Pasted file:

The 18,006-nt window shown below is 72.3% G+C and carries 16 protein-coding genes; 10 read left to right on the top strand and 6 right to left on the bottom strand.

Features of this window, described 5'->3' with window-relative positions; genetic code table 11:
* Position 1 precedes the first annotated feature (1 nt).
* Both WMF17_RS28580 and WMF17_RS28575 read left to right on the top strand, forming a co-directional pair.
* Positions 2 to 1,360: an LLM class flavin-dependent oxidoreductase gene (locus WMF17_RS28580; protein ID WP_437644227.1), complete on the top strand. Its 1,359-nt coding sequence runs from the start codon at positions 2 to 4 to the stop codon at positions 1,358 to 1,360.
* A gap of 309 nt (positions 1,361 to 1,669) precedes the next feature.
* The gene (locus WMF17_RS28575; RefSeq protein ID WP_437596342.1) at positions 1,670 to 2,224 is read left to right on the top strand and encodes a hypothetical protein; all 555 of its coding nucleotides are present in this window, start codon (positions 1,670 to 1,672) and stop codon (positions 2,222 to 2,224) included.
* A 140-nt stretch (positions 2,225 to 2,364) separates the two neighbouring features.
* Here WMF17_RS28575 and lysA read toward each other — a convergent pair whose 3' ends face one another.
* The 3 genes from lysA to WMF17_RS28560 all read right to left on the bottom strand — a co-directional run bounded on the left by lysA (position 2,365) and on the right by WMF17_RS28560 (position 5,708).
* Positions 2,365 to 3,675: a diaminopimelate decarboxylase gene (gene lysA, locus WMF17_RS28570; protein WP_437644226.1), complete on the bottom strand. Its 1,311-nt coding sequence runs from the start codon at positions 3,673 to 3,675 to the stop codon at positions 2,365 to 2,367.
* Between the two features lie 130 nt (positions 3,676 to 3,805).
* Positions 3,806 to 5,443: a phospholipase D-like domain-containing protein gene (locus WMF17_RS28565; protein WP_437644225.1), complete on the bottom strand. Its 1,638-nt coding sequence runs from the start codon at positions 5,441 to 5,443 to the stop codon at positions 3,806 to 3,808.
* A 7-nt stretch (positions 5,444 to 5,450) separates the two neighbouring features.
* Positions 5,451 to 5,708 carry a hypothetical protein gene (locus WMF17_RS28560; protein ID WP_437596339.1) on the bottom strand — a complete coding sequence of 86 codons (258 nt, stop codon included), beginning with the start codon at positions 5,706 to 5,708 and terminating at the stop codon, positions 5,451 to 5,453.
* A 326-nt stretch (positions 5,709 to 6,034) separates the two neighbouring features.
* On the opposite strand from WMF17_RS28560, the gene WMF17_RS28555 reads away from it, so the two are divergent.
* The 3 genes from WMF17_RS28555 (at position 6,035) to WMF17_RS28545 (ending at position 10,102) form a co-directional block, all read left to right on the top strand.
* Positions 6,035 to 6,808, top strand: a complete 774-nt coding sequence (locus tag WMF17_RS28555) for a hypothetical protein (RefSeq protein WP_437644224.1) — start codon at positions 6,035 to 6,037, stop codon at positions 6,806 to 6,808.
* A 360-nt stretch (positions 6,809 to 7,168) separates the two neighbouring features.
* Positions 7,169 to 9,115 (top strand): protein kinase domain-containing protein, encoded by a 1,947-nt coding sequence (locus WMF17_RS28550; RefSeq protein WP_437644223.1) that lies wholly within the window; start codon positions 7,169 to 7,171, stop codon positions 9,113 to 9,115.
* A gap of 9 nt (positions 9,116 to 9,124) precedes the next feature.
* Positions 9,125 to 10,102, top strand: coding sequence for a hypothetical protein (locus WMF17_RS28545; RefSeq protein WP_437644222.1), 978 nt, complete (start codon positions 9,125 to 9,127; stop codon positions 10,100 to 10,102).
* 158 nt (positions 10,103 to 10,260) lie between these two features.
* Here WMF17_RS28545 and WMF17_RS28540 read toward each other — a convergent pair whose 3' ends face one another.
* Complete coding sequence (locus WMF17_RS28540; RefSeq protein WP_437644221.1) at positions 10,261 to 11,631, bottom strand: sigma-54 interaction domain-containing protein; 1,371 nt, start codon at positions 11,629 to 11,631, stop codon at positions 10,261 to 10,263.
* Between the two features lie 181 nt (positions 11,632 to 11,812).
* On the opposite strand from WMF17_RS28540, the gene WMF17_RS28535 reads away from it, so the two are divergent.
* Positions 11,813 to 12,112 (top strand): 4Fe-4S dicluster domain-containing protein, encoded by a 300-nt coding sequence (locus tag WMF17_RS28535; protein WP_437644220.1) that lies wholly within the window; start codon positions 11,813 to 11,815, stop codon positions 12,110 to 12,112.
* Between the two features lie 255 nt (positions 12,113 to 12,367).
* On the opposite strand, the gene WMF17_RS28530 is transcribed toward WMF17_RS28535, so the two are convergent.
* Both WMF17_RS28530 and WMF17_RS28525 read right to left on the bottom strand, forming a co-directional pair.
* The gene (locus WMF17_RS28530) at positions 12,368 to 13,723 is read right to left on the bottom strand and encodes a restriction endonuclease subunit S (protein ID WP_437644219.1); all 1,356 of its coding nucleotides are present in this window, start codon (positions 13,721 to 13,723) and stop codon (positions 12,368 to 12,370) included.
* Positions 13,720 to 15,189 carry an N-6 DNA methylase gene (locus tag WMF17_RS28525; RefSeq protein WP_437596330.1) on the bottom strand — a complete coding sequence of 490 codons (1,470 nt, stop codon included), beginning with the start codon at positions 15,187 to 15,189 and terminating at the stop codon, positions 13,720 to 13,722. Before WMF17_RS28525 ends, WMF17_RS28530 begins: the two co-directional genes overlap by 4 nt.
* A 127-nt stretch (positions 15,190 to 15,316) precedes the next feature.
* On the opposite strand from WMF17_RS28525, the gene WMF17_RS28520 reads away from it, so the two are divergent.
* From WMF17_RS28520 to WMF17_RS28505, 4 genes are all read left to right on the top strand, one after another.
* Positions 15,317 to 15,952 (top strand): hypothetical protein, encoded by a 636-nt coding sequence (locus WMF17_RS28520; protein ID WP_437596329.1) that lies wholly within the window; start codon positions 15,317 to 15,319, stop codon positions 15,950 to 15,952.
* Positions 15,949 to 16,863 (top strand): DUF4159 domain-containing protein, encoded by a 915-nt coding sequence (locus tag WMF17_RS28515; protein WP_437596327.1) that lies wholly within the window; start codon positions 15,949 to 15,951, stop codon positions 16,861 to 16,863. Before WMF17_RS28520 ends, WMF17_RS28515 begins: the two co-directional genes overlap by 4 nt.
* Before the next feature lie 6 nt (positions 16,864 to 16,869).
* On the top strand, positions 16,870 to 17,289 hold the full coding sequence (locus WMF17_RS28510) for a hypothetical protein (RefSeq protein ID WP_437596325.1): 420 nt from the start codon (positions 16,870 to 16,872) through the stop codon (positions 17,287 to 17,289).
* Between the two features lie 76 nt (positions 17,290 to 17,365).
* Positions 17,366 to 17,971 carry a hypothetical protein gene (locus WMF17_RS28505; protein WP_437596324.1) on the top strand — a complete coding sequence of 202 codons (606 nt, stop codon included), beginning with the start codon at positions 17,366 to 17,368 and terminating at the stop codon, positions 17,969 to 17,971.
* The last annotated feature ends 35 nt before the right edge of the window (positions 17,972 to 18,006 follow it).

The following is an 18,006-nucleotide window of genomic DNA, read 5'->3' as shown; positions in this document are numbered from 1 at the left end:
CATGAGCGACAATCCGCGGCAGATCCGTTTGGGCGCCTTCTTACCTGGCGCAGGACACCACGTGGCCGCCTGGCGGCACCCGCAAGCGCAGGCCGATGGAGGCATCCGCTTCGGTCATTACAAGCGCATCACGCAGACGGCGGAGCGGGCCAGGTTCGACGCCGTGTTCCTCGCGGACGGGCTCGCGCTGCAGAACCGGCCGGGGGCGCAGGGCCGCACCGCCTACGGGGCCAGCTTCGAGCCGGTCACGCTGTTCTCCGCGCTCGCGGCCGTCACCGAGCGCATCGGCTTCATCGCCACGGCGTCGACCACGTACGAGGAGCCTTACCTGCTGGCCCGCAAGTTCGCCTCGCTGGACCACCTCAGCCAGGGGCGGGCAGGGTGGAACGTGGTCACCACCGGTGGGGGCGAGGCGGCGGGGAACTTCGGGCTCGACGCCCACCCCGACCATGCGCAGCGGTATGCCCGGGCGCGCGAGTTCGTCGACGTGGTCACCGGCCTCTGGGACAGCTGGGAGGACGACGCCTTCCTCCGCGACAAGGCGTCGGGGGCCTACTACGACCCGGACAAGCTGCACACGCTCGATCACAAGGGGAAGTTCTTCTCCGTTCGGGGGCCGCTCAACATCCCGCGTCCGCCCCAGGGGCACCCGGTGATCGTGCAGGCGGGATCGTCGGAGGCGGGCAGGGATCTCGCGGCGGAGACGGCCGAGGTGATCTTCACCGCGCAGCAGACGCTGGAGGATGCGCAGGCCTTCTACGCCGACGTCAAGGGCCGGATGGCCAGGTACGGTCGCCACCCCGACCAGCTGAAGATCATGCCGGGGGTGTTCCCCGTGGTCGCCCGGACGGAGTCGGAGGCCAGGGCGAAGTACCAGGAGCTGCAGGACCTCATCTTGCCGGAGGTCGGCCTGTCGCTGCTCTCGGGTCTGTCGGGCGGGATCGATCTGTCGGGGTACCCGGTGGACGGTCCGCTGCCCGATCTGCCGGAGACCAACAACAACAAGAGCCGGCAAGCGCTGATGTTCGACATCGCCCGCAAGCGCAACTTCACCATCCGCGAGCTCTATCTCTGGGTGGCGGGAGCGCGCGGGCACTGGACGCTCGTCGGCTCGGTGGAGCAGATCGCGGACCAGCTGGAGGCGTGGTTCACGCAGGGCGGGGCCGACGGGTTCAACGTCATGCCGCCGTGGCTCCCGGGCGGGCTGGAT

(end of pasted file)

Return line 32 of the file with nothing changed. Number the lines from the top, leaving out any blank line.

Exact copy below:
* Both WMF17_RS28530 and WMF17_RS28525 read right to left on the bottom strand, forming a co-directional pair.